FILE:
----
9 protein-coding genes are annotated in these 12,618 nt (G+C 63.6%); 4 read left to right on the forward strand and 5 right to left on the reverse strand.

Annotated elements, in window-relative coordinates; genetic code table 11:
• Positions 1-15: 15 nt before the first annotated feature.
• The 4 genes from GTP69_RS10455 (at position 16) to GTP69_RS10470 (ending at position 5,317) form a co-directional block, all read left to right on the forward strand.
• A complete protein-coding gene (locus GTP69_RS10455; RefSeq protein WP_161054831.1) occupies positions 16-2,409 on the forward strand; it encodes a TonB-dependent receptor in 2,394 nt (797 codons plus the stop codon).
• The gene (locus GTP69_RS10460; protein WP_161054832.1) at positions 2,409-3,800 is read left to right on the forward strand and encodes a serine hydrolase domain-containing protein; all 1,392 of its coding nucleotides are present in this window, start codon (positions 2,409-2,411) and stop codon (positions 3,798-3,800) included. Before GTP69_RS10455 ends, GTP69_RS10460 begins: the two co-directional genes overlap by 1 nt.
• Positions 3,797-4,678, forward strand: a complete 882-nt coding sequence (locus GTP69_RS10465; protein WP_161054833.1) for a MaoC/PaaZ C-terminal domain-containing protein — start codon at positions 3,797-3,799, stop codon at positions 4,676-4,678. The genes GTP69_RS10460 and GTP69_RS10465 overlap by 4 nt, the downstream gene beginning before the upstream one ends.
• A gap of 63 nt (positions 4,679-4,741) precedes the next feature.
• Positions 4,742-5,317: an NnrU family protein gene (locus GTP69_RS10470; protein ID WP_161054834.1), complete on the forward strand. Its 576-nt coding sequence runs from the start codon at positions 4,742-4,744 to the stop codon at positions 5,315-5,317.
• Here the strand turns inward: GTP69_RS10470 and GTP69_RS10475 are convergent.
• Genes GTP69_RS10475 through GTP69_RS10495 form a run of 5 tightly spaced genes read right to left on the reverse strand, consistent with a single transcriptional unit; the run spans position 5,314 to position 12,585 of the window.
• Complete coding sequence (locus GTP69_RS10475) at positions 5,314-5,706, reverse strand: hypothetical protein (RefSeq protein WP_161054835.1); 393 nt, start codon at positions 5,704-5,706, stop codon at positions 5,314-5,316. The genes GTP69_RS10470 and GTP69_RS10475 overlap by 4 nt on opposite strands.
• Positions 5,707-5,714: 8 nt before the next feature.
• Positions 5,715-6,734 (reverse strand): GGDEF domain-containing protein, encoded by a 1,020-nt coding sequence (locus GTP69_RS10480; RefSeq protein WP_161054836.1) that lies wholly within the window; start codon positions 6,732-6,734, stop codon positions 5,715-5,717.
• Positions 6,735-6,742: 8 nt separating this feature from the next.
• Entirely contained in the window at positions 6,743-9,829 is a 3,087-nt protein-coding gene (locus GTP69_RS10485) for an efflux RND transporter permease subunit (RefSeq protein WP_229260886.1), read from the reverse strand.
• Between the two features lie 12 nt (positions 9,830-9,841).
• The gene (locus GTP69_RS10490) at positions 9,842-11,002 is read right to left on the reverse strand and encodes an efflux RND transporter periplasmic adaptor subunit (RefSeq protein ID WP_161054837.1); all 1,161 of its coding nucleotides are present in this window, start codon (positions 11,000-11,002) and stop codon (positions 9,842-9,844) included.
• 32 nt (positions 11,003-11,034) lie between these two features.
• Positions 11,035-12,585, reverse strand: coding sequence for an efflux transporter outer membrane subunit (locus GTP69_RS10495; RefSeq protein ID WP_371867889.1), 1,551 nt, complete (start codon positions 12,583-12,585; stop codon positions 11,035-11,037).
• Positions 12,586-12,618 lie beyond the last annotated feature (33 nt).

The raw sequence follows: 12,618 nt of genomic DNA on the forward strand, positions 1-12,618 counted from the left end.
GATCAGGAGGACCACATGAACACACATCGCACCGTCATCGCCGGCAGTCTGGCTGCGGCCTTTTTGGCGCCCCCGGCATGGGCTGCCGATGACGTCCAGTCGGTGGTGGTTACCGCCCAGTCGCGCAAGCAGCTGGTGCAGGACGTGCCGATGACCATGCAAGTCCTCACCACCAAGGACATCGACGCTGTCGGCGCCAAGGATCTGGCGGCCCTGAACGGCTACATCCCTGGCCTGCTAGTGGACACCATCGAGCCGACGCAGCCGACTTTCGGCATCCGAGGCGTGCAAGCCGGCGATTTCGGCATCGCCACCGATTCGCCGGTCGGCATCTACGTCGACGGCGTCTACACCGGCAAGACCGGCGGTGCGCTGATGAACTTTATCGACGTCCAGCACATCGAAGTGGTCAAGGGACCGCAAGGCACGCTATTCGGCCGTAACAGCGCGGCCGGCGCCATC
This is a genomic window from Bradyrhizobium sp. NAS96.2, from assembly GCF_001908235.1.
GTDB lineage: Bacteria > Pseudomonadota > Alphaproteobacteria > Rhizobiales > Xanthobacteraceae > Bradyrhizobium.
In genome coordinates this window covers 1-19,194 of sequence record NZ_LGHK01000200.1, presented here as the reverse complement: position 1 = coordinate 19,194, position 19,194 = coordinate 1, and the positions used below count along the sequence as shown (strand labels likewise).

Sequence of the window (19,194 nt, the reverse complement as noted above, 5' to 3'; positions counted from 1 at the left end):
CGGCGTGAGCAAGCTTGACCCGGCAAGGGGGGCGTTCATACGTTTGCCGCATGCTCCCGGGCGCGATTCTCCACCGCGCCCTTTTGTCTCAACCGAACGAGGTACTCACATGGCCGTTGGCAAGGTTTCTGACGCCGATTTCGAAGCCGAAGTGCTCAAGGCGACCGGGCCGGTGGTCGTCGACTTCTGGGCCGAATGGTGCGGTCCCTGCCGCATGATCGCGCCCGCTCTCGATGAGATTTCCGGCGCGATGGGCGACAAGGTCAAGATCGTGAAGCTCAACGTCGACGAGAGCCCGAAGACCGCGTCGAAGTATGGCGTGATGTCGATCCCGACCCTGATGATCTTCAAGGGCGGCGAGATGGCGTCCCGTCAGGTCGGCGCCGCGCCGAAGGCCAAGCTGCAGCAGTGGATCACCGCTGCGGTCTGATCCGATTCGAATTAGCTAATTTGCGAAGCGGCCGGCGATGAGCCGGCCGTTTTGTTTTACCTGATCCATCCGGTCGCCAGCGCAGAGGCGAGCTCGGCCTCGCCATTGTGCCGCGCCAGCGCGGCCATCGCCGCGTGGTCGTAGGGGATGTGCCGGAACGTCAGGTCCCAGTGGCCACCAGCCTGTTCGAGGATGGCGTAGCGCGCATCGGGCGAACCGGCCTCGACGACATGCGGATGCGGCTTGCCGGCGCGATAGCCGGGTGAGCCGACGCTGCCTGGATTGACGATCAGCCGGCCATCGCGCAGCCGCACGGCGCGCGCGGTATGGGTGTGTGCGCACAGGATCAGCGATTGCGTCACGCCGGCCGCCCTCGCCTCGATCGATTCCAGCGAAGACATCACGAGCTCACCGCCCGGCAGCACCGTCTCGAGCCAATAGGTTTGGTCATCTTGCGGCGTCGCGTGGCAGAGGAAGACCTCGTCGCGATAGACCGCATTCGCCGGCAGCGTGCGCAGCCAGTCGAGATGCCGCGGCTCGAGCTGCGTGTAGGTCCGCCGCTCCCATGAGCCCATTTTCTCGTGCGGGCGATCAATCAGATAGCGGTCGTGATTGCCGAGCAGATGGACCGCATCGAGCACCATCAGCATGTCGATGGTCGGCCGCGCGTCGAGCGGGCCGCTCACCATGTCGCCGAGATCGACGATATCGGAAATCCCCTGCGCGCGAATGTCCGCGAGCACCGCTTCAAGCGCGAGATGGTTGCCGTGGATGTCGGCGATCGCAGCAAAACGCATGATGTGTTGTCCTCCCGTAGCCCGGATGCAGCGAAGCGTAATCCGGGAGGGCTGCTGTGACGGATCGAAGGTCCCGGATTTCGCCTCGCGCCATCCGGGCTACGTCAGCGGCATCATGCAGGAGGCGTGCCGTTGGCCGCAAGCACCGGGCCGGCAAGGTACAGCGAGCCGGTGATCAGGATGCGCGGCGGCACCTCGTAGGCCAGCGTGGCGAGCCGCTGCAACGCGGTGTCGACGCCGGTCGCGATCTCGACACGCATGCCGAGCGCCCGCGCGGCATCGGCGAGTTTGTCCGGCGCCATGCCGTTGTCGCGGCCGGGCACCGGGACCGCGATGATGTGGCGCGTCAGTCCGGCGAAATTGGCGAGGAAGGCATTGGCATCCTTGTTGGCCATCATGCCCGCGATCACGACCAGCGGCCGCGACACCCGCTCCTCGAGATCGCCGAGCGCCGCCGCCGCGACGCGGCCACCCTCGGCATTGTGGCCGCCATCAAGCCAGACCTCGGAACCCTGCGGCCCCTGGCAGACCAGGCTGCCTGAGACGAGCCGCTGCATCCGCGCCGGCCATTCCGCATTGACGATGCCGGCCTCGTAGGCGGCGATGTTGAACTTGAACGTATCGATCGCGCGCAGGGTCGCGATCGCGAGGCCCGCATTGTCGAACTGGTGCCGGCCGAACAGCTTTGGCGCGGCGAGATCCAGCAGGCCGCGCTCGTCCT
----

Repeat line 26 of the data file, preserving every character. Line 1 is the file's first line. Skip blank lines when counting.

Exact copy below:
In genome coordinates this window covers 1-19,194 of sequence record NZ_LGHK01000200.1, presented here as the reverse complement: position 1 = coordinate 19,194, position 19,194 = coordinate 1, and the positions used below count along the sequence as shown (strand labels likewise).